Exploring The Natural Retinol Alternative Bakuchiol

Retinol is one of the most talked-about skincare ingredients on the market. Unfortunately, if you have sensitive skin like me, it can take far too long to build up any kind of tolerance to it.

However, there may be hope for us yet. A new ingredient many are referring to as the natural alternative to retinol has hit the market. Known as bakuchiol, the ingredient is reportedly less irritating but just as potent as retinol.

What is Retinol?

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Retinol is a vitamin A derivative. It can be found in everything from moisturizers and eye creams to hydrating toners.

“Topical retinol is perhaps the best-studied ingredient we have on the market to help stimulate collagen, strengthen the skin foundation, and minimize the appearance of lines and wrinkles,”

explains Joshua Zeichner, director of cosmetic and clinical research in dermatology at Mount Sinai Hospital in New York City, to Allure.

The Cons of Retinol For Sensitive Skin

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Unfortunately, as beneficial as retinol is to the skin, the powerful vitamin A derivative is very reactive. This makes it extremely tricky to use on sensitive skin.

Until recently, those who wanted to include retinol into their routine had to struggle through red, dry, irritated skin until their skin built up a sufficient tolerance to the ingredient. Even then, users needed to apply thick layers of moisturizer to protect their skin.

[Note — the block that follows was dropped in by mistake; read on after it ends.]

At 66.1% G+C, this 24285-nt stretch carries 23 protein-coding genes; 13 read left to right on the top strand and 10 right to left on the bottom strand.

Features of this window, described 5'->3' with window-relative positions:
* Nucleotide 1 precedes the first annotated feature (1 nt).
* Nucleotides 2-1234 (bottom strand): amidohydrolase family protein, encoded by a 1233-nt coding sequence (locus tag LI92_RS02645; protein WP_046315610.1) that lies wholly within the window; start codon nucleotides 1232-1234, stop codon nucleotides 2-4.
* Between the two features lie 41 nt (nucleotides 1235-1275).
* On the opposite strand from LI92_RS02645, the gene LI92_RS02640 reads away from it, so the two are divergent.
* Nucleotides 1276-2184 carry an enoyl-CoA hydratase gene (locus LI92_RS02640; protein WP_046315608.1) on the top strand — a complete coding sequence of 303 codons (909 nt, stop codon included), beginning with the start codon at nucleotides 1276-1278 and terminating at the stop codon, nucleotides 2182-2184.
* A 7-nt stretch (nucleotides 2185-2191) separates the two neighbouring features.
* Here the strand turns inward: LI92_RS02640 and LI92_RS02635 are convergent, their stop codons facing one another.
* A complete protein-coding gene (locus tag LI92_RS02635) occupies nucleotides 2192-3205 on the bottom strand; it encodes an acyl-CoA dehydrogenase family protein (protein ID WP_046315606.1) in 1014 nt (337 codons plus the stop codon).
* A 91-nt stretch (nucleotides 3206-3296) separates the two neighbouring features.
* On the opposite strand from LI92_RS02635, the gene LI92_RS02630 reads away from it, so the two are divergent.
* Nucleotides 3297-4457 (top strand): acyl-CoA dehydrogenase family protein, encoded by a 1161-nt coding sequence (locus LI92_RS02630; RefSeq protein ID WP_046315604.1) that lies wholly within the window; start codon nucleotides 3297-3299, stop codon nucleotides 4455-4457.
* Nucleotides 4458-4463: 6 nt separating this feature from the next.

What Is Bakuchiol?

But all hope is not lost. A mysterious new hero has risen from the wild. Bakuchiol is a plant extract that offers similar skin benefits to retinol but without the harsh side effects.

Derived from the psoralea corylifolia or “babchi” plant, it appears to be a strong antioxidant and antiinflammatory. The plant itself was already popular in traditional Ayurvedic medicine.

“Bakuchiol has been shown to have antioxidant and anti-inflammatory properties, as well as antibacterial properties,” 

says Sejal Shah, a board-certified dermatologist in New York City.

Bakuchiol v.s. Retinol

“Bakuchiol functions similar to a retinol, increasing cell turnover thereby stimulating collagen production and diminishing signs of aging such as fine lines, wrinkles, skin laxity, and overall photodamage,”

revealed Shah to Allure.

Aside from its powerful antioxidant and anti-inflammatory properties, it also shows antibacterial properties. A recent study in the British Journal of Dermatology revealed that bakuchiol works as well as retinol in addressing signs of aging.

It also found that bakuchiol was less irritating than retinol. One of the biggest bonuses is that the new ingredient is also a vegan alternative to retinol derived from animal sources.

How To Use Bakuchiol

Adding the ingredient to your skincare routine is relatively easy. It can be applied in a similar manner to any topical retinoid.

“As these products help repair the skin and stimulate collagen, I typically recommend using them in the evening before bed in the form of a serum or night cream,”

says Joshua Zeichner, director of cosmetic and clinical research in dermatology at Mount Sinai Hospital in New York City.

Benefits of Bakuchiol

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Bakuchiol goes far beyond one’s expectation. The ingredient is extremely potent and promises to:

  • Even out skin tone
  • Reduce the appearance of fine lines
  • Not cause dryness or irritation
  • Speed up skin cell regeneration
  • allow you to use it twice a day
  • Suit all skin types
  • soothe and heal the skin

Side Effects of Bakuchiol

Currently, there are “no known studies that reflect any unwanted or negative side effects.” However, this could be because it is new on the market.

While it has the “potential to be safe in pregnancy and breastfeeding,” the lack of information around side effects makes it risky to use. Dr. Rachel Nazarian, a Board-Certified Dermatologist, recommends waiting for more studies to come out to ensure the safety of the ingredient while pregnant or breastfeeding.

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